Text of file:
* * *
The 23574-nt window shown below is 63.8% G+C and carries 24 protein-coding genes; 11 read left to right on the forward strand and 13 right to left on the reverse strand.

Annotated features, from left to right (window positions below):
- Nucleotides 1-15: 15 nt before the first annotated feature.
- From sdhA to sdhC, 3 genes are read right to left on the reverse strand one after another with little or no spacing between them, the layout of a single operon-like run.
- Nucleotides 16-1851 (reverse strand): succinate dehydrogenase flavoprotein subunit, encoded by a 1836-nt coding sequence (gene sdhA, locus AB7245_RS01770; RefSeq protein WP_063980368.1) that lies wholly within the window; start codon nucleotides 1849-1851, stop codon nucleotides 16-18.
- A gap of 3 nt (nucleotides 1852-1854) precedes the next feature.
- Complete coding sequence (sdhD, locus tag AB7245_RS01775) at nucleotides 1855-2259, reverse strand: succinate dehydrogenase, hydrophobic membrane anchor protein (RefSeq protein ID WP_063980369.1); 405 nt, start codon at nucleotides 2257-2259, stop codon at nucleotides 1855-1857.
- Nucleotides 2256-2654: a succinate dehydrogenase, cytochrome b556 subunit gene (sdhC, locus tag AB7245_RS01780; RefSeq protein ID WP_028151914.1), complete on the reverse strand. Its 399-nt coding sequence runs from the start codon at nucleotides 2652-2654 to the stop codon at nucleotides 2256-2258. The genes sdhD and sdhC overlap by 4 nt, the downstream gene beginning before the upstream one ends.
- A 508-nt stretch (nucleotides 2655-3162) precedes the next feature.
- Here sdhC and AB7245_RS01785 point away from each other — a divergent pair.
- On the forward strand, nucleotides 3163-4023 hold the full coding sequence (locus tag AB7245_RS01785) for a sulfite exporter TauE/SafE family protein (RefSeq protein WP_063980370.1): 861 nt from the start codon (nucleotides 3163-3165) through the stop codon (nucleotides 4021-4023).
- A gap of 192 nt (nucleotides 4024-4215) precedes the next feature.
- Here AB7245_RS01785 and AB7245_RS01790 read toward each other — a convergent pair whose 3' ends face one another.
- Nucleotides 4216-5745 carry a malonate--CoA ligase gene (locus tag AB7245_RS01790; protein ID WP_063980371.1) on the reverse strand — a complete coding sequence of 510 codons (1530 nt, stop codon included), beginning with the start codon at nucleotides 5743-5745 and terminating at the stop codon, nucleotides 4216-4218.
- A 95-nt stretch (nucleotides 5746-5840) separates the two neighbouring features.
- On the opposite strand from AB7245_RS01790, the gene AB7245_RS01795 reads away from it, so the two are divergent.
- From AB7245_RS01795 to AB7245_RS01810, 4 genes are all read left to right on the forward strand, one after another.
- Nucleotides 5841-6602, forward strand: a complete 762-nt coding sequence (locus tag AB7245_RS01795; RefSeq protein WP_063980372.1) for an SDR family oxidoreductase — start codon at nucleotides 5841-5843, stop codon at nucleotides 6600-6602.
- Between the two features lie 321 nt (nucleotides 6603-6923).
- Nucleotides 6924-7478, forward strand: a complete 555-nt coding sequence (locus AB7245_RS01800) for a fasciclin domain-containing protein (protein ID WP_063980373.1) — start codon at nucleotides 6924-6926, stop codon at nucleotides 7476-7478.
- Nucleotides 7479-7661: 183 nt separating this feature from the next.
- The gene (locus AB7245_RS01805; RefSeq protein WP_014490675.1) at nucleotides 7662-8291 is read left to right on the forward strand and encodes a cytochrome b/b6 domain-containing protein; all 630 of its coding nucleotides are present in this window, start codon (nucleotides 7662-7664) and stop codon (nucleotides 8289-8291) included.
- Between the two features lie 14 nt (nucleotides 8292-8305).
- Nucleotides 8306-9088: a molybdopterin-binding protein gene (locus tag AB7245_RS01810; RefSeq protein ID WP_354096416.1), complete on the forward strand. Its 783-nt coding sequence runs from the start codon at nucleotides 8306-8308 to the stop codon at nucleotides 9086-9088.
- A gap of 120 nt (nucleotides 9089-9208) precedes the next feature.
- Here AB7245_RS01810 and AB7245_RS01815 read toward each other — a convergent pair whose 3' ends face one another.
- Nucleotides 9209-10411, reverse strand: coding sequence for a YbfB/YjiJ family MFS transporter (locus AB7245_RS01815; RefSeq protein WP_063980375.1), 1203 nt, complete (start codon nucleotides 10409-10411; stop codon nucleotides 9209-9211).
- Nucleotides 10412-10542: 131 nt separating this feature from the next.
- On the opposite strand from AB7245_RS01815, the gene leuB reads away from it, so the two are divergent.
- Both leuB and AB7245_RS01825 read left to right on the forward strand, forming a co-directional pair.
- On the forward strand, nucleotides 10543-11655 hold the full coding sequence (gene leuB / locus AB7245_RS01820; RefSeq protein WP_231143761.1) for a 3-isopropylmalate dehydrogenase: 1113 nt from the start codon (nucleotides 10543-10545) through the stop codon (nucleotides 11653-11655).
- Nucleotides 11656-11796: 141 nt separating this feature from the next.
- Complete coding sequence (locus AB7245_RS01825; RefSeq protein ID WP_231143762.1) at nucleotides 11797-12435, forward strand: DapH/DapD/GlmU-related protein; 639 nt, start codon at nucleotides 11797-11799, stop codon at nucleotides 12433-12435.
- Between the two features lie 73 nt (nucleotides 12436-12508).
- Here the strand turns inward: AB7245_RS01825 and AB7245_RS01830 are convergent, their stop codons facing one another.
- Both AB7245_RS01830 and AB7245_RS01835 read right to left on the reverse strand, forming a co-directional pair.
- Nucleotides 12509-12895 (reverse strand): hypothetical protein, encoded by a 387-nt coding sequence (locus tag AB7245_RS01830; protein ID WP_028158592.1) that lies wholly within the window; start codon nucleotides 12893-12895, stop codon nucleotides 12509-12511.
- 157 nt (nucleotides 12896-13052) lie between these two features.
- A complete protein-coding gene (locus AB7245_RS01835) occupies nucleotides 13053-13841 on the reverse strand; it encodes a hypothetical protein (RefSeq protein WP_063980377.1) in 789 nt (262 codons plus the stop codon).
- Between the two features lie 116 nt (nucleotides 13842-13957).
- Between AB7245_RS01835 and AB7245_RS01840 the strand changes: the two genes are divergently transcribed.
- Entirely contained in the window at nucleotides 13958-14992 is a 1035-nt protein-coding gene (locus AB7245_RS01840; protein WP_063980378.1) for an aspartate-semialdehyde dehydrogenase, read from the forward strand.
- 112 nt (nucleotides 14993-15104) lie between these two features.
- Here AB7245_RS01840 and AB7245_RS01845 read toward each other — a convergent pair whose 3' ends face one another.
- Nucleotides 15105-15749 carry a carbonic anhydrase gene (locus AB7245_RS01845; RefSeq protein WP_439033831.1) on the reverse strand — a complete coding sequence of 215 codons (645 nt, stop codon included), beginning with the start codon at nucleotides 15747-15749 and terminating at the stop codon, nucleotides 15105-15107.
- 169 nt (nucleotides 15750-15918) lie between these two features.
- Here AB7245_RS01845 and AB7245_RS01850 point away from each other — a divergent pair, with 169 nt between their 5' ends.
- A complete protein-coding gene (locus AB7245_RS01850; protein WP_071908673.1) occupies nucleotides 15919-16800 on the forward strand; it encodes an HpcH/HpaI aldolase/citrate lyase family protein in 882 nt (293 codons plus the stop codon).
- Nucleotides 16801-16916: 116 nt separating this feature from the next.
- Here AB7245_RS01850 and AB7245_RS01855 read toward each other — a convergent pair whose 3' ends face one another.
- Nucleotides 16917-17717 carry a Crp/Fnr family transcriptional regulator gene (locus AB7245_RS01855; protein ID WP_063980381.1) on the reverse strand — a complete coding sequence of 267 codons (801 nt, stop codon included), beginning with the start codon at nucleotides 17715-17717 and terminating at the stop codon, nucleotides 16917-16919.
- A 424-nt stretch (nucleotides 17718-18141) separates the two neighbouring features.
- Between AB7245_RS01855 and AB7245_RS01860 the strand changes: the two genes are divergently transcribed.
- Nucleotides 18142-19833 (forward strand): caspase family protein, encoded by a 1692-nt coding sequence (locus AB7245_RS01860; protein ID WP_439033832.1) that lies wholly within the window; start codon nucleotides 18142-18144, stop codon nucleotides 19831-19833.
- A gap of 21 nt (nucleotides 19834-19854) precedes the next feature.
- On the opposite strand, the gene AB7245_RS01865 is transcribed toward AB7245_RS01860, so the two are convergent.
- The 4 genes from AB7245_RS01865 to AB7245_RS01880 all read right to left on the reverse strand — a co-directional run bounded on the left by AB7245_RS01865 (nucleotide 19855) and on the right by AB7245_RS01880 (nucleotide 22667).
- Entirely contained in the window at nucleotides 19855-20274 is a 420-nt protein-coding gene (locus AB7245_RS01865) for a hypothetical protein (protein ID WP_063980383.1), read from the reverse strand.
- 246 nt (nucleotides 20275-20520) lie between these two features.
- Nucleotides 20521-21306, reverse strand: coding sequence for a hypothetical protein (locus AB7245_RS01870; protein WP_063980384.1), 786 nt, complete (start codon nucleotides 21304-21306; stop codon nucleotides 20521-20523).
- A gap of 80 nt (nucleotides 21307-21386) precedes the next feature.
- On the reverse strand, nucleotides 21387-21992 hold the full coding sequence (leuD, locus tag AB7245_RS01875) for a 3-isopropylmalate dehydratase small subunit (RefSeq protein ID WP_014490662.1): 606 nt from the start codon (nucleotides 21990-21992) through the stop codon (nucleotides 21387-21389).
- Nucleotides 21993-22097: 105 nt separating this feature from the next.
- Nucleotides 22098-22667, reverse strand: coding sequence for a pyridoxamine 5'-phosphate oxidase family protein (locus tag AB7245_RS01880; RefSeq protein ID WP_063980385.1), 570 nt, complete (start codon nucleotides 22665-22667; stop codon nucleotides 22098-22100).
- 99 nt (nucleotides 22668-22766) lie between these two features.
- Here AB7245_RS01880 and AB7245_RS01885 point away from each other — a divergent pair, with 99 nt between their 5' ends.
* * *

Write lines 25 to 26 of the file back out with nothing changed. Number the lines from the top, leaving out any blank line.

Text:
- A gap of 120 nt (nucleotides 9089-9208) precedes the next feature.
- Here AB7245_RS01810 and AB7245_RS01815 read toward each other — a convergent pair whose 3' ends face one another.